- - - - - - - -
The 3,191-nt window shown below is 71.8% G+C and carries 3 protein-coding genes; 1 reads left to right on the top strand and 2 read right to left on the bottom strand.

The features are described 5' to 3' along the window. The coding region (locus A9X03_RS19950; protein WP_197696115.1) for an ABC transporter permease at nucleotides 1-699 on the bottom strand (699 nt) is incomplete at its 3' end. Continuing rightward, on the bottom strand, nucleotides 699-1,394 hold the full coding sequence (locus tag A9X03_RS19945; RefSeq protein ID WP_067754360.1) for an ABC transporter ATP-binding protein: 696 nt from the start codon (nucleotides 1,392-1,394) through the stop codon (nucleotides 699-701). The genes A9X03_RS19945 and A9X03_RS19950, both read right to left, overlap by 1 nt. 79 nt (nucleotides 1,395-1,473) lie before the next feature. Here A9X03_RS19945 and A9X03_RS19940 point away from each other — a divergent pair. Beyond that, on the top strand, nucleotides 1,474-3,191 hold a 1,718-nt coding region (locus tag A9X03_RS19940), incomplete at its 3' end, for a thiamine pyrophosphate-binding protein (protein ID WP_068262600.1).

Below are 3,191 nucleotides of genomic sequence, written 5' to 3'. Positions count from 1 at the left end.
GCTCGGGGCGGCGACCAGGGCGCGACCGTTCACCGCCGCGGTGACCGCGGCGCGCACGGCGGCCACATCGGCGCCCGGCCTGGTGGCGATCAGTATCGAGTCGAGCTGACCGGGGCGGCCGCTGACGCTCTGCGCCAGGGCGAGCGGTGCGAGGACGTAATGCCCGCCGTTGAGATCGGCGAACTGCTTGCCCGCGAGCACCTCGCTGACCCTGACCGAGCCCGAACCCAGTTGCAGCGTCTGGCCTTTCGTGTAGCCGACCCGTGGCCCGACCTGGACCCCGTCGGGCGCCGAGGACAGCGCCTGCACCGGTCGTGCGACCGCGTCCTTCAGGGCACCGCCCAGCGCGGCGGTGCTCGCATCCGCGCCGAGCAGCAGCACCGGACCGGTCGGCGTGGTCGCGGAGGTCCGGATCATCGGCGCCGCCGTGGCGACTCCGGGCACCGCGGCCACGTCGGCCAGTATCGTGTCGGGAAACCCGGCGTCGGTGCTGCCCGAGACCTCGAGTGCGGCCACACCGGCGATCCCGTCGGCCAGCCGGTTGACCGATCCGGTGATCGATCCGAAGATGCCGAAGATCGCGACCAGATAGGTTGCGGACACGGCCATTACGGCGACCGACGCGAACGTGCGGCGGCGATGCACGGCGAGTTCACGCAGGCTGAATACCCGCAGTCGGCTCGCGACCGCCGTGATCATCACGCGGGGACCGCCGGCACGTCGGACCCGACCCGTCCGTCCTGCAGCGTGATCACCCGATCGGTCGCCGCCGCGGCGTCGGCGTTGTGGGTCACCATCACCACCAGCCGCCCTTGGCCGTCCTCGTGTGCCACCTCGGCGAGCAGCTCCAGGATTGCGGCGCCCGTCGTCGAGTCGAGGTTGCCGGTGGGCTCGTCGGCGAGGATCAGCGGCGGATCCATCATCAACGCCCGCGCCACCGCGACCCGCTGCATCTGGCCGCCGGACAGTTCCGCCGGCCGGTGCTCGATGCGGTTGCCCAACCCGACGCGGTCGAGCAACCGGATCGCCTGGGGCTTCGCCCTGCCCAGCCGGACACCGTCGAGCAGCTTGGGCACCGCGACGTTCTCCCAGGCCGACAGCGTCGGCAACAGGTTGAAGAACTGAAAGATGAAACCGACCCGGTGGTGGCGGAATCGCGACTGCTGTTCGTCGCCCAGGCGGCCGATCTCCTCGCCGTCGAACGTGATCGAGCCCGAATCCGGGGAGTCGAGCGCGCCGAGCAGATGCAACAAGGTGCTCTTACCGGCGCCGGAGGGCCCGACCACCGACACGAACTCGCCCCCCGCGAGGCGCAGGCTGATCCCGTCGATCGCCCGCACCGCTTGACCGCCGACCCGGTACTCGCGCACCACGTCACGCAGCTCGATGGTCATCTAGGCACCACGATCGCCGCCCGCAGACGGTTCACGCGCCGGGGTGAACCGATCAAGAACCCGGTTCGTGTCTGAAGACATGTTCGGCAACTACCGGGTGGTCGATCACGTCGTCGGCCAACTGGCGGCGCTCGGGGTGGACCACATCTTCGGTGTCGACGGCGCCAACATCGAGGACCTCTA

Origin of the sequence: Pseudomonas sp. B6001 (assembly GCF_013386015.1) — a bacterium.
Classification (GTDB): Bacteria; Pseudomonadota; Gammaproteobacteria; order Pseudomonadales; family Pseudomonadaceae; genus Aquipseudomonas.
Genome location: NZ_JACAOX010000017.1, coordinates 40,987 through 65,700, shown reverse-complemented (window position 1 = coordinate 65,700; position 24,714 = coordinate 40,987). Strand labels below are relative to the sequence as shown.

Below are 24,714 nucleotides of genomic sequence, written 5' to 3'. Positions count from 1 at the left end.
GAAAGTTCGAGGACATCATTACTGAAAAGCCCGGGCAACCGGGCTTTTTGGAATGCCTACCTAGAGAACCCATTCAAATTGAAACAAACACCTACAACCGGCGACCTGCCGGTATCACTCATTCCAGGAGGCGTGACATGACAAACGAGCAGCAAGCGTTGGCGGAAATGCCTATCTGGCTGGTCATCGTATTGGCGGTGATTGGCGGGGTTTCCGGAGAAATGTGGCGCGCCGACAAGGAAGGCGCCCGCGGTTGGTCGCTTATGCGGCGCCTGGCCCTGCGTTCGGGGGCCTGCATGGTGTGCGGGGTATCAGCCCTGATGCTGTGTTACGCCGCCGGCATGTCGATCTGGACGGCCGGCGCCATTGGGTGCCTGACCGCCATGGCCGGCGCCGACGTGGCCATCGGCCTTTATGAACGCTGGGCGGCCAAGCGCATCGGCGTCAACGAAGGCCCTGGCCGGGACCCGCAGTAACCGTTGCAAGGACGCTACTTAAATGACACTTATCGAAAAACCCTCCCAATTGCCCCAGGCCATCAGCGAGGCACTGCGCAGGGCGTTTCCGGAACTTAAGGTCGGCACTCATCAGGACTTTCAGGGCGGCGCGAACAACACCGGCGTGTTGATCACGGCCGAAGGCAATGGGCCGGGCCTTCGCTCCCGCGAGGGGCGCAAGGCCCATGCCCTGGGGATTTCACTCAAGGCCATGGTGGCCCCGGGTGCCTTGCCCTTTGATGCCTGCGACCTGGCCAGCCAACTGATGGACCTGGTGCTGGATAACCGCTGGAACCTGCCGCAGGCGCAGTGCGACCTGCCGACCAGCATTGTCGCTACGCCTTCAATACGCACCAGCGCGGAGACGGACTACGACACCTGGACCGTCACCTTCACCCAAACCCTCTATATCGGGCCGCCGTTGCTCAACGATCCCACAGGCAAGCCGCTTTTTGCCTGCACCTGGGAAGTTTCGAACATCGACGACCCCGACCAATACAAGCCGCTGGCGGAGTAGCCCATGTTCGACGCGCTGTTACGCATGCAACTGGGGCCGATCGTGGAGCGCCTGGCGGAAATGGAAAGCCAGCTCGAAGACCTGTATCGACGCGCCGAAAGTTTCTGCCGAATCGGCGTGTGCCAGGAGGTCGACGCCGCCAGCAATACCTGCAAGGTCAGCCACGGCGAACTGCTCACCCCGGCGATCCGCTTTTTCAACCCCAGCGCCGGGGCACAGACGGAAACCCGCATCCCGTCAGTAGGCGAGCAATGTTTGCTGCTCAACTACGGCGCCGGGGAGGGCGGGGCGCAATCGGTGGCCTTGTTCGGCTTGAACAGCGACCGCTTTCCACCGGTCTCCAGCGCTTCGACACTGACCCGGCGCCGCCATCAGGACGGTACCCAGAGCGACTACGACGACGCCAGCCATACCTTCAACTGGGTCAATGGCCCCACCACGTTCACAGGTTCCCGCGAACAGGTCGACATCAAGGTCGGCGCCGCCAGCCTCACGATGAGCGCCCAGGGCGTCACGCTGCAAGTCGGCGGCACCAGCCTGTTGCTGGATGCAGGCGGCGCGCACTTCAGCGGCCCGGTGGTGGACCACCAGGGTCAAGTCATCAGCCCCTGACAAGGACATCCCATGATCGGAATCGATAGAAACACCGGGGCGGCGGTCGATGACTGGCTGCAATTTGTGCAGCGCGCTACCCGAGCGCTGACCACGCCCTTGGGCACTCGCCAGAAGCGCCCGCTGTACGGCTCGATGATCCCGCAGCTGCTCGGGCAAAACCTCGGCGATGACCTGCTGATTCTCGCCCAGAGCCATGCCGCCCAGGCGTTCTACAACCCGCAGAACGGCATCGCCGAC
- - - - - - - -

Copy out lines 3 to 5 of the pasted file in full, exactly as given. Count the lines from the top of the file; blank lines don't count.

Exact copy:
Below are 3,191 nucleotides of genomic sequence, written 5' to 3'. Positions count from 1 at the left end.
GCTCGGGGCGGCGACCAGGGCGCGACCGTTCACCGCCGCGGTGACCGCGGCGCGCACGGCGGCCACATCGGCGCCCGGCCTGGTGGCGATCAGTATCGAGTCGAGCTGACCGGGGCGGCCGCTGACGCTCTGCGCCAGGGCGAGCGGTGCGAGGACGTAATGCCCGCCGTTGAGATCGGCGAACTGCTTGCCCGCGAGCACCTCGCTGACCCTGACCGAGCCCGAACCCAGTTGCAGCGTCTGGCCTTTCGTGTAGCCGACCCGTGGCCCGACCTGGACCCCGTCGGGCGCCGAGGACAGCGCCTGCACCGGTCGTGCGACCGCGTCCTTCAGGGCACCGCCCAGCGCGGCGGTGCTCGCATCCGCGCCGAGCAGCAGCACCGGACCGGTCGGCGTGGTCGCGGAGGTCCGGATCATCGGCGCCGCCGTGGCGACTCCGGGCACCGCGGCCACGTCGGCCAGTATCGTGTCGGGAAACCCGGCGTCGGTGCTGCCCGAGACCTCGAGTGCGGCCACACCGGCGATCCCGTCGGCCAGCCGGTTGACCGATCCGGTGATCGATCCGAAGATGCCGAAGATCGCGACCAGATAGGTTGCGGACACGGCCATTACGGCGACCGACGCGAACGTGCGGCGGCGATGCACGGCGAGTTCACGCAGGCTGAATACCCGCAGTCGGCTCGCGACCGCCGTGATCATCACGCGGGGACCGCCGGCACGTCGGACCCGACCCGTCCGTCCTGCAGCGTGATCACCCGATCGGTCGCCGCCGCGGCGTCGGCGTTGTGGGTCACCATCACCACCAGCCGCCCTTGGCCGTCCTCGTGTGCCACCTCGGCGAGCAGCTCCAGGATTGCGGCGCCCGTCGTCGAGTCGAGGTTGCCGGTGGGCTCGTCGGCGAGGATCAGCGGCGGATCCATCATCAACGCCCGCGCCACCGCGACCCGCTGCATCTGGCCGCCGGACAGTTCCGCCGGCCGGTGCTCGATGCGGTTGCCCAACCCGACGCGGTCGAGCAACCGGATCGCCTGGGGCTTCGCCCTGCCCAGCCGGACACCGTCGAGCAGCTTGGGCACCGCGACGTTCTCCCAGGCCGACAGCGTCGGCAACAGGTTGAAGAACTGAAAGATGAAACCGACCCGGTGGTGGCGGAATCGCGACTGCTGTTCGTCGCCCAGGCGGCCGATCTCCTCGCCGTCGAACGTGATCGAGCCCGAATCCGGGGAGTCGAGCGCGCCGAGCAGATGCAACAAGGTGCTCTTACCGGCGCCGGAGGGCCCGACCACCGACACGAACTCGCCCCCCGCGAGGCGCAGGCTGATCCCGTCGATCGCCCGCACCGCTTGACCGCCGACCCGGTACTCGCGCACCACGTCACGCAGCTCGATGGTCATCTAGGCACCACGATCGCCGCCCGCAGACGGTTCACGCGCCGGGGTGAACCGATCAAGAACCCGGTTCGTGTCTGAAGACATGTTCGGCAACTACCGGGTGGTCGATCACGTCGTCGGCCAACTGGCGGCGCTCGGGGTGGACCACATCTTCGGTGTCGACGGCGCCAACATCGAGGACCTCTA

Origin of the sequence: Pseudomonas sp. B6001 (assembly GCF_013386015.1) — a bacterium.